ERIC Number: ED265290
Record Type: RIE
Publication Date: 1985
Reference Count: 0
The Priority of Continuing Education Courses: Rigor or Marketing.
Schallenkamp, Kay; Miller, Timothy E.
The advantages of off-campus extension education courses in rural settings are numerous, and extension courses offered on a noncredit basis present minimal problems for the individuals responsible for administering them. When such courses are offered for credit, however, the problems associated with administering them increase dramatically. Because most extension programs must be self-supporting, the ability to market the product is almost as important as the product itself. Institutions must meet the needs of their constituencies and balance the extension program's budget while simultaneously addressing the need to maintain academic standards appropriate for graduate credit. Too often, extension directors have taken the path of marketing at the expense of rigor. For this reason, administrators or graduate deans and continuing education directors must communicate their program goals and direction to one another and identify appropriate standards to use in developing graduate level off-campus courses. Standards should be spelled out in detail and communicated to all parties involved in delivering programs. Colleges could also offer a dual numbering and prefix system to clarify which courses can and cannot eventually be applied to graduate programs. Local school districts and state departments of education that determine that graduate credit is necessary for advancement on salary or promotion schedules should monitor courses offered through extension and encourage continuing education directors to provide courses meeting graduate program standards. (MN)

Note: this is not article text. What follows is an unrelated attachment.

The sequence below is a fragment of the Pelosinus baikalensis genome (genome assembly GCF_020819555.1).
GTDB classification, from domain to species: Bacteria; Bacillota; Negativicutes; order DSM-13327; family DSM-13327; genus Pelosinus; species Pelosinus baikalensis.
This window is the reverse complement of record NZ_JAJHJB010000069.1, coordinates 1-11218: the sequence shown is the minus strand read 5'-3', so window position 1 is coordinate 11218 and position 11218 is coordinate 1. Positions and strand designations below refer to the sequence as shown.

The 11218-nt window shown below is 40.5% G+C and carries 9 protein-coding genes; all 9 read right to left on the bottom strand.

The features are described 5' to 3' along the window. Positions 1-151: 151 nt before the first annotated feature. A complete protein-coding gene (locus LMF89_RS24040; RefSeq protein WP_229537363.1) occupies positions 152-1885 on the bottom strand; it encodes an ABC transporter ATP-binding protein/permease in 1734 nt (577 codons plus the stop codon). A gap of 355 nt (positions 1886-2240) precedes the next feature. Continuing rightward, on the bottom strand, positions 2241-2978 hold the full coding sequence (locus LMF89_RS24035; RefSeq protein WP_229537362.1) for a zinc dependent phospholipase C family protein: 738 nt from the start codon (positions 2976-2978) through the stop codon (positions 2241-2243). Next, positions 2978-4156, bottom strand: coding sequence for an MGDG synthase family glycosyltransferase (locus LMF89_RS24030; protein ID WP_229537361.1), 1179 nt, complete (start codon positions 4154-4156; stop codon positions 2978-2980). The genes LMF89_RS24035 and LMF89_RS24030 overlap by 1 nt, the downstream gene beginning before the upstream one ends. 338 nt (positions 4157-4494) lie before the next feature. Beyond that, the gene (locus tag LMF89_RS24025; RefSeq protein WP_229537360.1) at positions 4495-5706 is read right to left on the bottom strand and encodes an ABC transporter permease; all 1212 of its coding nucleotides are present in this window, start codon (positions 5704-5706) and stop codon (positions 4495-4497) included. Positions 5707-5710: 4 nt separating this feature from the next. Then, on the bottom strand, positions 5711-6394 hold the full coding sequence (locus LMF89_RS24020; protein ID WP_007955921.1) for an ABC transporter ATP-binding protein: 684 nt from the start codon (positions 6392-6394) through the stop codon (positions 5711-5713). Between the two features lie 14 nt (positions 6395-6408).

Descriptors: Academic Standards, Administrator Role, Adult Education, College Credits, College Programs, Continuing Education, Educational Objectives, Educational Policy, Educational Quality, Enrollment Influences, Extension Education, Financial Support, Graduate Study, Marketing, Noncredit Courses, Policy Formation, Postsecondary Education, Program Administration
Publication Type: Opinion Papers
Education Level: N/A
Authoring Institution: N/A